In 2017, the average number of monthly airdrops was 2. You’ll probably agree that’s not much. However, with time, airdrops found their way to the crypto community, and today, an average of 3 airdrops are released daily.
Crypto and blockchain startups recognized airdrops as an effective method for raising popularity and awareness of their project. This was especially helpful since Facebook banned ads related to cryptocurrency and ICOs in January 2018.
The problem is that with the rise of ICO’s and airdrop popularity also came numerous frauds from people trying to get information: for example, your private key. The crypto market became flooded with ICO scams, such as Bitconnect and OneCoin, and airdrops were no exception.
Let’s take CORBIT as an example of a typical airdrop scam. CORBIT is supposed to be a new, decentralized exchange with low fees. You could participate in the airdrop by signing up to their Telegram and Twitter channels. At the end of their ICO, each participant would receive 30 coins worth around $6.
In less than a week, over 80,000 people joined the CORBIT community. If you took a look on their website (which is now gone), you would see typical alerts pointing out a scam: the whitepaper wasn’t finished, and the team info was missing.
Overnight, the entire CORBIT project, including their Telegram channel, website, and social media profiles, simply changed into a new airdrop channel.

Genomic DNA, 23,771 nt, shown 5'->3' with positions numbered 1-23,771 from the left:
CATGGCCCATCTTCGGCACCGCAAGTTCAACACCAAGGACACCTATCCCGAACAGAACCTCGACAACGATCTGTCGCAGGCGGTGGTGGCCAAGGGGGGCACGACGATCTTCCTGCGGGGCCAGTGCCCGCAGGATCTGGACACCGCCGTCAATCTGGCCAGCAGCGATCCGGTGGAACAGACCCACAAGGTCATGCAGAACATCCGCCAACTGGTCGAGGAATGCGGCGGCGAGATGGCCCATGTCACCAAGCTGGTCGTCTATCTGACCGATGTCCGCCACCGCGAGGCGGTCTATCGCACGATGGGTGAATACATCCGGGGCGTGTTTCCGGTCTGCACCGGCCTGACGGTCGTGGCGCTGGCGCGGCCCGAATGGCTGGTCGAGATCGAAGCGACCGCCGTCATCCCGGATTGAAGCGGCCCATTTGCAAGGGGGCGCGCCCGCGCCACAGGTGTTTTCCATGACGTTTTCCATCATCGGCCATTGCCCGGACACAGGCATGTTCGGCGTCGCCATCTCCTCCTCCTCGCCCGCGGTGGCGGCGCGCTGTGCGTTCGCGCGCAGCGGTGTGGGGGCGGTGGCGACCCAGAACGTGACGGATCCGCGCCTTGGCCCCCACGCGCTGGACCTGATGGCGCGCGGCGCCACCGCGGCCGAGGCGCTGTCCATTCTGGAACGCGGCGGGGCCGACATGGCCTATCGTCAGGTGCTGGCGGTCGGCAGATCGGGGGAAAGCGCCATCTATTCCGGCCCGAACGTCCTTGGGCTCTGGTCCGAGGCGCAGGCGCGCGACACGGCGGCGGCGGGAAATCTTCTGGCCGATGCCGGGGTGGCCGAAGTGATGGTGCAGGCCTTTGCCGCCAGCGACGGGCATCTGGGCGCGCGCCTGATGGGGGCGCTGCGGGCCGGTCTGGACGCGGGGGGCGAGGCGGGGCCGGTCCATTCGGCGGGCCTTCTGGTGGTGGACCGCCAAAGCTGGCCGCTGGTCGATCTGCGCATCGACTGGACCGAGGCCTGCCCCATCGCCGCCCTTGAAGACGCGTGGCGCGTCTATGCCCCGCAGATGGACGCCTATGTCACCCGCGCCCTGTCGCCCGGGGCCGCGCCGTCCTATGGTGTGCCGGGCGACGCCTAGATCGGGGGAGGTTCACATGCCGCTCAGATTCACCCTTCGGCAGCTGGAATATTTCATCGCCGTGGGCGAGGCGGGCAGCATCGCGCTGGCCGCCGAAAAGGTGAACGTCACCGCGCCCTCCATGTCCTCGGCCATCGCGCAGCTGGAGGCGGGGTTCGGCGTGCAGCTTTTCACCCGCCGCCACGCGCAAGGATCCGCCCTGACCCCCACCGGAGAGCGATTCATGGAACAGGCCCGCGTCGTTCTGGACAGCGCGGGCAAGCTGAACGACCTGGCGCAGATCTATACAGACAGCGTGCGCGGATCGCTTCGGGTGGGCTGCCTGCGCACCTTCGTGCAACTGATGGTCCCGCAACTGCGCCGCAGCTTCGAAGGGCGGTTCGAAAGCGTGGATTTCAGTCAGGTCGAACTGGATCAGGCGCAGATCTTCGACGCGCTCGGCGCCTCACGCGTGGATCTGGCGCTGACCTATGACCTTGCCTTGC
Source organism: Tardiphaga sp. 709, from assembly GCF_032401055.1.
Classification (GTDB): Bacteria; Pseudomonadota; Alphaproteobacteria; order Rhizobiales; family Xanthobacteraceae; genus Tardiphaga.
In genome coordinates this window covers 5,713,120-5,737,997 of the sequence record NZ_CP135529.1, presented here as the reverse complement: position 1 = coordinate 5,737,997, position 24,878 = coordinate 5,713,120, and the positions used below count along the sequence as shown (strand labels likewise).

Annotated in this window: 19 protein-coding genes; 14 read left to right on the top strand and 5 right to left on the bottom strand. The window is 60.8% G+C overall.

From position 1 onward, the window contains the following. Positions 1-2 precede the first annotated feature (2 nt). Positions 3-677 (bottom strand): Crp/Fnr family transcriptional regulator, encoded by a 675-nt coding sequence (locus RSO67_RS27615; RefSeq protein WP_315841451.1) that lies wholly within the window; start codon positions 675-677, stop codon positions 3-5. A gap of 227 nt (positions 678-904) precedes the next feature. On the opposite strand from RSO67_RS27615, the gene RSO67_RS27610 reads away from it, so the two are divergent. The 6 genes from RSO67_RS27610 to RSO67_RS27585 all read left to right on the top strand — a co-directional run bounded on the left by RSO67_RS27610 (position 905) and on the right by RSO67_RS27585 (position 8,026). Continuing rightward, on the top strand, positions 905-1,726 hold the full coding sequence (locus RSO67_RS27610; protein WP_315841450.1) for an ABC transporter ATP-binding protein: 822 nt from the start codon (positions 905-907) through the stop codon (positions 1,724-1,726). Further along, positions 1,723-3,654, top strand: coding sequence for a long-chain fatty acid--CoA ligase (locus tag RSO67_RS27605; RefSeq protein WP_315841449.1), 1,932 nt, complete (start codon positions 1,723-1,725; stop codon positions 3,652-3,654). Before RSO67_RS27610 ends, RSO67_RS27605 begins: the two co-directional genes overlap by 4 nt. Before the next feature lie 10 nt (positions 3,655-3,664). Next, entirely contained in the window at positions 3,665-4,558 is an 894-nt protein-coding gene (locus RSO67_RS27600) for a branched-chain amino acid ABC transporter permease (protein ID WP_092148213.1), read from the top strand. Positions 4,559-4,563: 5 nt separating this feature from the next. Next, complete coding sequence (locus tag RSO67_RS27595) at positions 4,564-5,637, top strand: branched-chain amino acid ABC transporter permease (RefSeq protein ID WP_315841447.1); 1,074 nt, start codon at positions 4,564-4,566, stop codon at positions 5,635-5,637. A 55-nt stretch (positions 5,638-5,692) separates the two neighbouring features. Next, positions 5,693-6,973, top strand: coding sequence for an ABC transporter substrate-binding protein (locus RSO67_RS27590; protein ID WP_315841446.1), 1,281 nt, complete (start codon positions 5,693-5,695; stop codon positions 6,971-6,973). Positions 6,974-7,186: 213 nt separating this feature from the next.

Although joining airdrops has benefits and offers many possibilities, it also means you could run into an airdrop scam. So, how can you protect yourself? Here are some tips that will help you.
Five tips for staying safe:
- Keep an eye on our website. There, you can find a researched list of verified and unverified airdrops, and airdrop scams.
- Never share your private keys. A typical sign of airdrop scams is asking for your private key.
- Research the project. Check out their website, white paper and team info.
- Don’t download unknown wallets. Remember, installing unknown software can be risky. Consider using hardware wallets instead.
- Use a hardware wallet address to secure your coins (for example, Trezor or Ledger).
As the crypto market is heating up with more and more new airdrops, the number of fake airdrops is also growing. However, this doesn’t mean that there are no worthy and successful airdrops. Don’t let the scams pull you away from joining one of them. Follow our tips to stay safe, and enjoy airdrop distribution.
Find Alerts for legitimate & good airdrops on the bigger Telegram Channels.
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What is the first airdrop in history?← P R E V I O U S
N E X T → Hot Airdrops of May 2019